BOGOTA, Colombia — The Venezuelan bishops’ conference said government plans for congressional elections in December are “immoral” and would only aggravate the South American nation’s political and humanitarian crisis.
In a statement issued Oct 15, the bishops said it would be unfair to ask Venezuelans to head to the polls at a time when many are barely making enough to make ends meet, are vulnerable to coronavirus and while there are “no mechanisms to ensure transparency and verify votes.”
“The presidency has been incapable of responding to the problems we face, and its actions tend to make things worse,” the bishops wrote. “It appears that its only objective is to stay in power at all costs, without caring for the suffering that this inflicts on the Venezuelan people.”
President Nicolás Maduro wants the country to hold its legislative elections Dec. 6, but most opposition parties in Venezuela have said they would boycott the elections, over fears that they would be rigged by Maduro’s United Socialist Party.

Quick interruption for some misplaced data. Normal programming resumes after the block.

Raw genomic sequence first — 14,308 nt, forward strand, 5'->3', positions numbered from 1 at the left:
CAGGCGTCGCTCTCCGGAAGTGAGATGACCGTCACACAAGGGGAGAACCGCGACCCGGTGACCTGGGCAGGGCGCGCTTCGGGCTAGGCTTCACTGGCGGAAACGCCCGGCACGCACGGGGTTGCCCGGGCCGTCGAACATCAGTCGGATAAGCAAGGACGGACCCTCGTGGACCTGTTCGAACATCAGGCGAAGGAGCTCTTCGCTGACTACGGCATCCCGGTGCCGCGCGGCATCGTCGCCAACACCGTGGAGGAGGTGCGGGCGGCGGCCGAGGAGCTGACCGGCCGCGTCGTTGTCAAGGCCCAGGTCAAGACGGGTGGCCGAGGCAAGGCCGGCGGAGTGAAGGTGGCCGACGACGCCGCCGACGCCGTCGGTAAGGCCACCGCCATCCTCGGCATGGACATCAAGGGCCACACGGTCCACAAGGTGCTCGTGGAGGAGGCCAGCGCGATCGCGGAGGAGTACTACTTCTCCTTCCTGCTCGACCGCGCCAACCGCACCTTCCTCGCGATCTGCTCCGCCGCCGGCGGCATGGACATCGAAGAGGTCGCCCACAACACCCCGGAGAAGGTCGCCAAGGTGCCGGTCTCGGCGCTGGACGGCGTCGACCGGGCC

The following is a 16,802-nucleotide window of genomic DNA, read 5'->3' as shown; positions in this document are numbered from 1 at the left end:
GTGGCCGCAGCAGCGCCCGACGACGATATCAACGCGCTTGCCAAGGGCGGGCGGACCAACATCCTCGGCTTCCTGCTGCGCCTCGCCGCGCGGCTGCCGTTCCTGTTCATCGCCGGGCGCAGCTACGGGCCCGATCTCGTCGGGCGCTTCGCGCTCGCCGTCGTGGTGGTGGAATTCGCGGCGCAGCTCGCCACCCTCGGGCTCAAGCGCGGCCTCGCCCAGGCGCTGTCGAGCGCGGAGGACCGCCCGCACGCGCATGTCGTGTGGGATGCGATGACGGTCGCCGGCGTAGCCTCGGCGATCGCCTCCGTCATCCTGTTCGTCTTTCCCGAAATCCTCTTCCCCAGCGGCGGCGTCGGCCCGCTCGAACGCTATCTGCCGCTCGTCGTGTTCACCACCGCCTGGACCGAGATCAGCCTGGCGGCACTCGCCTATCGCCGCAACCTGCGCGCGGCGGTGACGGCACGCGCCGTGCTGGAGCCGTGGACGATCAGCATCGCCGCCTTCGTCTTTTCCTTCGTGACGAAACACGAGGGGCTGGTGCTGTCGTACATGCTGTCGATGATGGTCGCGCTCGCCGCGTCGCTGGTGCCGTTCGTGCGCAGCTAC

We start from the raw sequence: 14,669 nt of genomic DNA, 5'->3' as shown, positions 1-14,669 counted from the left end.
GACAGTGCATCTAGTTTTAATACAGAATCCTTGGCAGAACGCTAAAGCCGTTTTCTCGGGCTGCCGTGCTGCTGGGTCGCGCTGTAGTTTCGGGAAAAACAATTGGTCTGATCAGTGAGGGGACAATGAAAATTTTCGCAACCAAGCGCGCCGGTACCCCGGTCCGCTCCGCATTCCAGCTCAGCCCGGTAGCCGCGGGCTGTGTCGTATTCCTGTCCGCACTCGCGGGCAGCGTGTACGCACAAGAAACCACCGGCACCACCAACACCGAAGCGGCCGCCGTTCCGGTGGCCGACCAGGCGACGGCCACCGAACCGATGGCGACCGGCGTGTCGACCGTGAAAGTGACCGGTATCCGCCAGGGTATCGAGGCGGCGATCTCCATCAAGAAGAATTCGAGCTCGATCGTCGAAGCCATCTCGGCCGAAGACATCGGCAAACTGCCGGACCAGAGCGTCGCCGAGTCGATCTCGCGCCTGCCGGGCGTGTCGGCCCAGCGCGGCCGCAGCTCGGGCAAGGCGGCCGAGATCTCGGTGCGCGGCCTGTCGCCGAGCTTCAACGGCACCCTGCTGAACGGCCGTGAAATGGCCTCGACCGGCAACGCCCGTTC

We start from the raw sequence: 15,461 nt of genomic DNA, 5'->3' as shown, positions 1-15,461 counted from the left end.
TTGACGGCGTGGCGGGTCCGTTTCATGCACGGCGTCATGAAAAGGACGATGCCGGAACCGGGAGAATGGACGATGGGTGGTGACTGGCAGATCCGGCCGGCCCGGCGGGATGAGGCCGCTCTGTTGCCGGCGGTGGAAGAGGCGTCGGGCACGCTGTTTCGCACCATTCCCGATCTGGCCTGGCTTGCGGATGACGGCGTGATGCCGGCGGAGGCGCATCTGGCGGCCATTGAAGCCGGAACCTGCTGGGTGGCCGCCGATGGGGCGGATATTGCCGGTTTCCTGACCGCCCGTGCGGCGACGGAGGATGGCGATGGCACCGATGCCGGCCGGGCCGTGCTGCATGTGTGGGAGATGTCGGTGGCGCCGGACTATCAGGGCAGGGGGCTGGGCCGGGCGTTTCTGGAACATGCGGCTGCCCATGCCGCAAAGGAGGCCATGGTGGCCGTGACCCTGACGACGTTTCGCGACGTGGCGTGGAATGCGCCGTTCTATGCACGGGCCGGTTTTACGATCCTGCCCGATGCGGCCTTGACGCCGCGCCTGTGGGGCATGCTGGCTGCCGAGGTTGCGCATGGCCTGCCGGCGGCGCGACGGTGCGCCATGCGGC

Calls for a boycott began this summer, after Venezuela’s government-controlled supreme court disbanded the boards of two major opposition parties, taking away their ability to place candidates of their choosing on ballots. The court gave politicians who are perceived as pro-government the right to use these parties’ logos and place candidates on ballots on their behalf.
The previous legislative elections took place in 2016 and were easily won by the opposition, which has controlled Venezuela’s congress, or National Assembly, since then. But with the changes imposed by the supreme court and the impending opposition boycott, Maduro’s party is expected to take control of congress in December.
The bishops’ conference said Maduro has become a “de-facto leader” whose own reelection in 2018 is not recognized by dozens of countries, including the United States.
But the Venezuelan bishops also warned that abstaining from elections would not guarantee change in Venezuela, where an increasingly authoritarian government — and an imploding economy — have forced more than 5 million people to leave since 2015.
“Opposition parties are divided and have not presented a real alternative for change,” the bishops said. “We need diverse groups of society to accompany peaceful protests that are emerging across the country and to define a clear route for political, civic and democratic transformation.”